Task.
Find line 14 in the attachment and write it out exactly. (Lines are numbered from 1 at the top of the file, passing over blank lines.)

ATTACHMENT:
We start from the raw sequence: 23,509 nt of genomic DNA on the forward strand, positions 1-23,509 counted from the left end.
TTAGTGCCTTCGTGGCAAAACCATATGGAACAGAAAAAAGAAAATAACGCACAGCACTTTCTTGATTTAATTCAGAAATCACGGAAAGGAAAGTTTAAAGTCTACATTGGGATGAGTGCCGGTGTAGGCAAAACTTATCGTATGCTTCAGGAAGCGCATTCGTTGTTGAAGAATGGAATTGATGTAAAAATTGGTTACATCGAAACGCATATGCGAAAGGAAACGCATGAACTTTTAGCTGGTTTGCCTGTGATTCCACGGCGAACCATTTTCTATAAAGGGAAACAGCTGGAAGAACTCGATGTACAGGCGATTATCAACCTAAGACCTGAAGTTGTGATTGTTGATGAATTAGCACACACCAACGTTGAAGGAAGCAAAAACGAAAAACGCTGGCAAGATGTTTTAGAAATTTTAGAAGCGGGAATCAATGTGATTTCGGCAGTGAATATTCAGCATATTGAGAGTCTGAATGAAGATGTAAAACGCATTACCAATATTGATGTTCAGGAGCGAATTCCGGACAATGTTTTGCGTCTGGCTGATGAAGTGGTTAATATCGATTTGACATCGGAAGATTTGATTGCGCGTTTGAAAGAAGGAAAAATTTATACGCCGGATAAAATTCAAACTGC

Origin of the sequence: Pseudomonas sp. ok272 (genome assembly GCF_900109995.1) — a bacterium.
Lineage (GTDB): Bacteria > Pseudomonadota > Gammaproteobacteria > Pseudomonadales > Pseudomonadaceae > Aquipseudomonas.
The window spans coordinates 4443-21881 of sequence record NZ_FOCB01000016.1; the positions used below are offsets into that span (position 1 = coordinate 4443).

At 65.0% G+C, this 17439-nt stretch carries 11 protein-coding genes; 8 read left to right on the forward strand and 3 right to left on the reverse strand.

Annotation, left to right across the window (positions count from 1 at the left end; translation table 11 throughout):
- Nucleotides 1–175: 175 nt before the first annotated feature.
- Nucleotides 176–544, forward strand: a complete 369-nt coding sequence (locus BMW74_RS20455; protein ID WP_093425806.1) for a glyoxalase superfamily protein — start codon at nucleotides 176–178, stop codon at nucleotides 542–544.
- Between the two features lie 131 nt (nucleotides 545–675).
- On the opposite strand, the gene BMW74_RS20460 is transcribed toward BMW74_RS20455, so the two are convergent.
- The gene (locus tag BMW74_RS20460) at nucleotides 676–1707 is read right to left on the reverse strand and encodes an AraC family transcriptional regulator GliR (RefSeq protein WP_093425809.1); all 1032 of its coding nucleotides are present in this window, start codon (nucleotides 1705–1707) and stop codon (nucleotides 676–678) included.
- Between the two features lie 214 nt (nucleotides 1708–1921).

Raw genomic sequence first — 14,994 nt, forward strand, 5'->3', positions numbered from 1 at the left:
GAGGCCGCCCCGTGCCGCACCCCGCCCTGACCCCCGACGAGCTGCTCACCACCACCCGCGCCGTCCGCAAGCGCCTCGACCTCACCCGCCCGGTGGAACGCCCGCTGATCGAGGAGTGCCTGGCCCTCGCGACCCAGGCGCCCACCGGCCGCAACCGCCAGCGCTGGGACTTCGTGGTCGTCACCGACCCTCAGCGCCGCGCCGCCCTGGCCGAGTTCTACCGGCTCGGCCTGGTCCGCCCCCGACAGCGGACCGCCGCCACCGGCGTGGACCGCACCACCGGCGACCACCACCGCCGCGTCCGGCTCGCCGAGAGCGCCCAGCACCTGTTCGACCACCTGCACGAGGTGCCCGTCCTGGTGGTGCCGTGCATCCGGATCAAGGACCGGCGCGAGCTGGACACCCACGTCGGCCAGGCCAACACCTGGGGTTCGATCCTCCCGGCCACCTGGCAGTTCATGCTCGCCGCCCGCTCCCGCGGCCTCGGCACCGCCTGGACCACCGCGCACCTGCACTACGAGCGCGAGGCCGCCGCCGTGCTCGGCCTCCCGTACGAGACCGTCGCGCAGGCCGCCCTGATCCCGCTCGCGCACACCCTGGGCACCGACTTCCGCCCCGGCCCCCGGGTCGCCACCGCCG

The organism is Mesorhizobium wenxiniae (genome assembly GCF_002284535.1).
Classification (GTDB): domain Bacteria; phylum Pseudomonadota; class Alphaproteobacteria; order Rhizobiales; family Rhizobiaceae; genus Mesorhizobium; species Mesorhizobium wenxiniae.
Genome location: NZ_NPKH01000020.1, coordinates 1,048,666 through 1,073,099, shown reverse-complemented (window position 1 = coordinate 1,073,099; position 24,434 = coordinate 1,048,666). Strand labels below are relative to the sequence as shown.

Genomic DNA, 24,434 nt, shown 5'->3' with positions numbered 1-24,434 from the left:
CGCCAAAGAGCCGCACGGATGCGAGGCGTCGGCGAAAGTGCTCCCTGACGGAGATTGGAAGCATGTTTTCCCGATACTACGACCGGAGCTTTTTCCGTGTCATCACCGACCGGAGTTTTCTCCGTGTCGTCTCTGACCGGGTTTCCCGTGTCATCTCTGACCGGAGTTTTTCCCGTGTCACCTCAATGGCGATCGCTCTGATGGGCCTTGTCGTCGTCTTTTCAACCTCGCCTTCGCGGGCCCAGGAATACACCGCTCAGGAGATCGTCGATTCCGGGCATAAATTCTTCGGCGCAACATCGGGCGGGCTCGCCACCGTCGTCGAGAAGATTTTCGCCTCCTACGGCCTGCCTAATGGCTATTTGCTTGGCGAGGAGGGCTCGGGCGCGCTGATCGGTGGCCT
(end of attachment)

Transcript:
Raw genomic sequence first — 14,994 nt, forward strand, 5'->3', positions numbered from 1 at the left: